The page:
Monday, March 27, 2006

My poor husband + YAY For the first review!

I went to bed last night with a little headache. I took one Exedrin before bead because it was just a mini, and hoped that would zap it while I slept. I woke up with a HUGE migraine at 4:30. Took drugs, went back to bed, took a shower then a bath at 4:50ish, back in bed at 5:30. Toss and turn 'till 6:45, get out of bed (headache gone but awake) and get on the computer to do some homework.

Poor husband fact #1) To get in and out of bed, I pretty much have to climb over the husband. I did that three or four times between waking up and getting up for good.

So I have to read an article for class. I wanted to mark it up pretty good, so I set the computer to print out all the odd pages (then I'd turn 'em over and print the even on the other side), and then realized I had just set it to print 10 pages.

Poor husband fact #2) Compared to the printer that went with my family's Apple II back in 1985, my printer is super speedy and super silent. Compared with most other modern printers my printer is decently slow and 10 pages is more than enough to wake up and annoy my husband for a good 10 minutes. Needless to say I now have only the odd pages printed and am not going to print the evens until 8:15 or so.

I am now going to blog

Poor husband fact #3) My keyboard, like my printer, is noisy. I'm typing slowly so as not to be super loud, but still!

He's lucky I don't climb across him yet again to get the book I'm about to blog about.

Stroud, Jonathan. The Amulet of Samarkand (Book one in The Bartimaeus Trilogy). New York: Hyperion Books for Children, 2004.

First off, how much of a dorky librarian am I that I can do that citation without looking up how to do it? And yes I cheated by adding in trilogy info, but I don't care.

Warning: Only read this book or recommend this book if you and your patron are both good with magic. This isn't Harry Potter style magic, this is pentacles and summoning "demons" (really imps, djinni, etc.) to do your will. The book definitely isn't evil, and I will continue to have complete faith in children's abilities to separate fantasy from fact, but I don't want to get anyone in trouble by recommending this book!

So anyway, The Amulet of Samarkand is set in a fantastic London that is ruled by somewhat decadent magicians (you can tell that a class struggle is brewing between magicians and the lower class or "commoners") and that is at war with Prague. Nathaniel is selected at age 5 to leave his home and his birth name behind and become a magician as well. He is apprenticed to Mr. Underwood (Underhill? hmmm - doesn't matter) who is a middle level magician, fairly cold, and probably not the best teacher out there. Nathaniel is gifted and quickly becomes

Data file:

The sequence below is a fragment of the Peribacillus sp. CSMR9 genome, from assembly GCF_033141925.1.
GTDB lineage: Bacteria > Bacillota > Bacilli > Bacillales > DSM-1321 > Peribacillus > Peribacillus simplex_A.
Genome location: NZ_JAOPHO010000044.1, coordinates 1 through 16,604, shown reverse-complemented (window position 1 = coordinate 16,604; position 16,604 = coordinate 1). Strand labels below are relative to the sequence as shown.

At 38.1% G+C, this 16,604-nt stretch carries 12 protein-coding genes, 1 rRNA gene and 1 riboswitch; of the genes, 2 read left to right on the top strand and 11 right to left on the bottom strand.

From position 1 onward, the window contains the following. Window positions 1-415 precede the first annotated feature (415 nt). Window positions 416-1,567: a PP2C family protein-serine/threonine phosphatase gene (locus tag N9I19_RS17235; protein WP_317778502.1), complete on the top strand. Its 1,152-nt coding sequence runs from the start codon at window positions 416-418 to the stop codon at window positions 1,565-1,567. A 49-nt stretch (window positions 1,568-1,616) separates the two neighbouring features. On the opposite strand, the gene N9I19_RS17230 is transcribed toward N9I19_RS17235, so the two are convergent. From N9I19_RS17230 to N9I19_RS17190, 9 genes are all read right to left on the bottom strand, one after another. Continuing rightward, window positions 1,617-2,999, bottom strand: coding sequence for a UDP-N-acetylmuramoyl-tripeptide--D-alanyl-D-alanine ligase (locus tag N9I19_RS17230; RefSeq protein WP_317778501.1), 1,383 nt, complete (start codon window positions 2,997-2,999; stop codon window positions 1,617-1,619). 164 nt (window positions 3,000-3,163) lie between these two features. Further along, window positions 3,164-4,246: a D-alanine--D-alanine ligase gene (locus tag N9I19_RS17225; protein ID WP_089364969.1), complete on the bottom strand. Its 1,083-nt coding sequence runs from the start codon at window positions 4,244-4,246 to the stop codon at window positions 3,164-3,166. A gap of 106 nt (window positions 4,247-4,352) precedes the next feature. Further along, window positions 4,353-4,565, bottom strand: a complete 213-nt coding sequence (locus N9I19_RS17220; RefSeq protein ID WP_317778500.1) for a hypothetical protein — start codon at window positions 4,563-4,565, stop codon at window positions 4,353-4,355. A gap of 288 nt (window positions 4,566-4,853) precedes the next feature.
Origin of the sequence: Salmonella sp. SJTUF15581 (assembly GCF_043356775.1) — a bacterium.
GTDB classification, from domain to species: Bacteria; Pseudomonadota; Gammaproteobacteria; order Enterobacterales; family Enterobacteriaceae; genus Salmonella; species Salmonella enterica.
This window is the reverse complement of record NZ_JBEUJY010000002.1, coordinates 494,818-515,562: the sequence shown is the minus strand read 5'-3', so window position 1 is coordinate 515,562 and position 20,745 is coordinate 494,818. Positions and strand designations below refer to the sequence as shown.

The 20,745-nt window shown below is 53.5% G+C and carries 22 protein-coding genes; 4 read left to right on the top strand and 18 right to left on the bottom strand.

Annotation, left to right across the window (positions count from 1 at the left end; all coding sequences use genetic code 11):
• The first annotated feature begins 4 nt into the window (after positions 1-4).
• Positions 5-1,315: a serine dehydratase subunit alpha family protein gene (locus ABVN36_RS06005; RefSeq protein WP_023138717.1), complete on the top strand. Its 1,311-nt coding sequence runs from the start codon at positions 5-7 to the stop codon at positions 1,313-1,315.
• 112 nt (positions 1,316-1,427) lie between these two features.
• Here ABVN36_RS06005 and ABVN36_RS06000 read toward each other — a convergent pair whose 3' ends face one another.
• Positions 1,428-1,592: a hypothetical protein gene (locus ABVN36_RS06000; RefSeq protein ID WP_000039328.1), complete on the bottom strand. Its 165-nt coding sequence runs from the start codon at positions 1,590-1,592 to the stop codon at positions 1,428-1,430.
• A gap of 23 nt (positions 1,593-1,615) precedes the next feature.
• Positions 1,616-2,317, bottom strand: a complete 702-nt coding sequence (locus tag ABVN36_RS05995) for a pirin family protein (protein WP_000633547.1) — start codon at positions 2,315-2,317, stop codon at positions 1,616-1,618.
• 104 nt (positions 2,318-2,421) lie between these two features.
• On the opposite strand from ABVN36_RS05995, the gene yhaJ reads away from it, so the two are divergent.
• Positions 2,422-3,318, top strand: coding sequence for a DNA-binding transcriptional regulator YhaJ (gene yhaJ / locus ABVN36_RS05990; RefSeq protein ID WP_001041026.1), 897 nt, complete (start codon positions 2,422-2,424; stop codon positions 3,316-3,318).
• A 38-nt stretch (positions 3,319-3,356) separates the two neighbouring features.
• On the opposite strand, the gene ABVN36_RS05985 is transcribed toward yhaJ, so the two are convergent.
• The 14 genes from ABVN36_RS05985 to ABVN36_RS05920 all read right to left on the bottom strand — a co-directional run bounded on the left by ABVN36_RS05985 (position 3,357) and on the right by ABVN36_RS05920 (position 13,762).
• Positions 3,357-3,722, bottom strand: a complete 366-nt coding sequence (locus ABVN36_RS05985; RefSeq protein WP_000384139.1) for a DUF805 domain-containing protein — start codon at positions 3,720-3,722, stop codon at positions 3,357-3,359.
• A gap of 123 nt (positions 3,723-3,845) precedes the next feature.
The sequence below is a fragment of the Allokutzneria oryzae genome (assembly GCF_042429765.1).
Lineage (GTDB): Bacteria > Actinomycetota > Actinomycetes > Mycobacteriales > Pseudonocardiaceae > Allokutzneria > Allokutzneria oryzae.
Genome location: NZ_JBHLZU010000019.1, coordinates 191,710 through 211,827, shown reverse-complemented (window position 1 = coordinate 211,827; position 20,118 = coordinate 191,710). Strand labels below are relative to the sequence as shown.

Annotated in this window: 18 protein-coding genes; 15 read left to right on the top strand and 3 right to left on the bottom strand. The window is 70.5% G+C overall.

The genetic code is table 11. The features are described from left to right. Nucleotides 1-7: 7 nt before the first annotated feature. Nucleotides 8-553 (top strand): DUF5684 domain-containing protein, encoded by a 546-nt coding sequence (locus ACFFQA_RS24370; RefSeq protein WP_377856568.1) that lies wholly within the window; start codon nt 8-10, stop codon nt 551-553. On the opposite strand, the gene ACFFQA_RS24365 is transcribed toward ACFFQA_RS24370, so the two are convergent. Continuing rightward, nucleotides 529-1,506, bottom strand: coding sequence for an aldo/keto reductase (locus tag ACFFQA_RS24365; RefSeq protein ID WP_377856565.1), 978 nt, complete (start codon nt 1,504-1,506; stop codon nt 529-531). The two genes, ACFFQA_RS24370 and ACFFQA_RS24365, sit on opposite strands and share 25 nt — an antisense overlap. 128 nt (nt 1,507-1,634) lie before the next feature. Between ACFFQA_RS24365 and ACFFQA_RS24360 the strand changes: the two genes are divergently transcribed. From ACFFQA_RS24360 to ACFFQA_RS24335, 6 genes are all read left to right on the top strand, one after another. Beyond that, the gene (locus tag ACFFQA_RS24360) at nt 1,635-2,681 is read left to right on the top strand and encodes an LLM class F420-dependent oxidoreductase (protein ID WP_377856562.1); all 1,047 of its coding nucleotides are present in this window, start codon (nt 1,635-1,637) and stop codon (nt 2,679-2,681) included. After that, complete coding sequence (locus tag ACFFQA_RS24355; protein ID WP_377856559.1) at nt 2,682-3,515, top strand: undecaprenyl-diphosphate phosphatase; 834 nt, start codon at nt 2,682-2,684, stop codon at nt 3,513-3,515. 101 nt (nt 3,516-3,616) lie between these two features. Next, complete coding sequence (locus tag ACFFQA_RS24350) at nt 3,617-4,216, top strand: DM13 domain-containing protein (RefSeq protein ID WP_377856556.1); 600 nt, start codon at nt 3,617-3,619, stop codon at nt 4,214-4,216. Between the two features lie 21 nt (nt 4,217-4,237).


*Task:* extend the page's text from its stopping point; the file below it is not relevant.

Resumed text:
Simon Lovelace, an even crueler, super ambitious magician humiliates and then physically beats Nathaniel in a fairly public way and Nathaniel vows revenge. Enter Bartimaeus, a brilliant, irreverent, hysterical Djinni who Nathaniel summons. The book is told half from Bartimaeus first person and Nathaniel third person.

This book was funny, smart, and not overly preachy. I'm excited to read the next two, although as another warning: I was reviewing this book last night before bed and it gave me the strangest dreams. The trilogy is completed now, and you can visit their website here. Happy reading!

4 comments:

Amanda said...

Is it sad that I know how to site a book without looking it up too?

It sounds interesting. I'll read it after I'm done with the series I'm reading right now.

Tired Tunia said...

LOVE this trilogy! I'm halfway through the last book now. I think this series is much better than most of the fantasy stuff out there -- I love the endnotes (or whatever you call 'em, I'm not as good at all those language technicalities as YOU are :-) that Bartimaeus has!

Norma said...

Sounds like the only thing left to do to annoy your hubby is to blog and print in bed!

I disliked fantasy (if that's what that genre is called) as a kid and still can't get past one page. I think I've read maybe one mystery and that was aloud to a woman in a nursing home.

I'm definitely a non-fiction sort of person. I "heart symbol" reference books.

librarian pirate said...

Amanda - it makes us special and unique!

Tunia - I'm making myself finish my pile of library books before I get myself the second book. And they're footnotes, but the two are almost the same thing, so it's ok! (:

Norma - ooo, I've always been a fantasy addict. Non-Fiction/Reference books I can sometimes get into - depends, but Fantasy? mmmmm